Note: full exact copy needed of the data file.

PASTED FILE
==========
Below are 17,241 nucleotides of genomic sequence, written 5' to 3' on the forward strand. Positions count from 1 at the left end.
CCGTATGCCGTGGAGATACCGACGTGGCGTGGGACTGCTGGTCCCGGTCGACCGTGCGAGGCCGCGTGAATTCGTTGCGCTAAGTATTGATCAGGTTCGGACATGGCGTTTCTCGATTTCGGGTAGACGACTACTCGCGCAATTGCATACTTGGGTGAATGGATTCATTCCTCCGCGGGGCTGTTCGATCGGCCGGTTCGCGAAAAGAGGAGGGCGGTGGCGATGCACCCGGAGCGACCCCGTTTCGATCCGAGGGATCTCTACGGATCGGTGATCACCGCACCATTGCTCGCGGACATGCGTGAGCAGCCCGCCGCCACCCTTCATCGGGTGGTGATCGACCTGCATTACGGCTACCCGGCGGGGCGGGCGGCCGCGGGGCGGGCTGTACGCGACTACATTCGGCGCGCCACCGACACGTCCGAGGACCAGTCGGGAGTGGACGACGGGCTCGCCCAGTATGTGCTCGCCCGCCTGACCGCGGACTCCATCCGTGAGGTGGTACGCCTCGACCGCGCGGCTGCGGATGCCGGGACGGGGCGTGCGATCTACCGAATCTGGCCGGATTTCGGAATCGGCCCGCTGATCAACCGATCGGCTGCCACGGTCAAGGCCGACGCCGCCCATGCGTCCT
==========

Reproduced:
Below are 17,241 nucleotides of genomic sequence, written 5' to 3' on the forward strand. Positions count from 1 at the left end.
CCGTATGCCGTGGAGATACCGACGTGGCGTGGGACTGCTGGTCCCGGTCGACCGTGCGAGGCCGCGTGAATTCGTTGCGCTAAGTATTGATCAGGTTCGGACATGGCGTTTCTCGATTTCGGGTAGACGACTACTCGCGCAATTGCATACTTGGGTGAATGGATTCATTCCTCCGCGGGGCTGTTCGATCGGCCGGTTCGCGAAAAGAGGAGGGCGGTGGCGATGCACCCGGAGCGACCCCGTTTCGATCCGAGGGATCTCTACGGATCGGTGATCACCGCACCATTGCTCGCGGACATGCGTGAGCAGCCCGCCGCCACCCTTCATCGGGTGGTGATCGACCTGCATTACGGCTACCCGGCGGGGCGGGCGGCCGCGGGGCGGGCTGTACGCGACTACATTCGGCGCGCCACCGACACGTCCGAGGACCAGTCGGGAGTGGACGACGGGCTCGCCCAGTATGTGCTCGCCCGCCTGACCGCGGACTCCATCCGTGAGGTGGTACGCCTCGACCGCGCGGCTGCGGATGCCGGGACGGGGCGTGCGATCTACCGAATCTGGCCGGATTTCGGAATCGGCCCGCTGATCAACCGATCGGCTGCCACGGTCAAGGCCGACGCCGCCCATGCGTCCT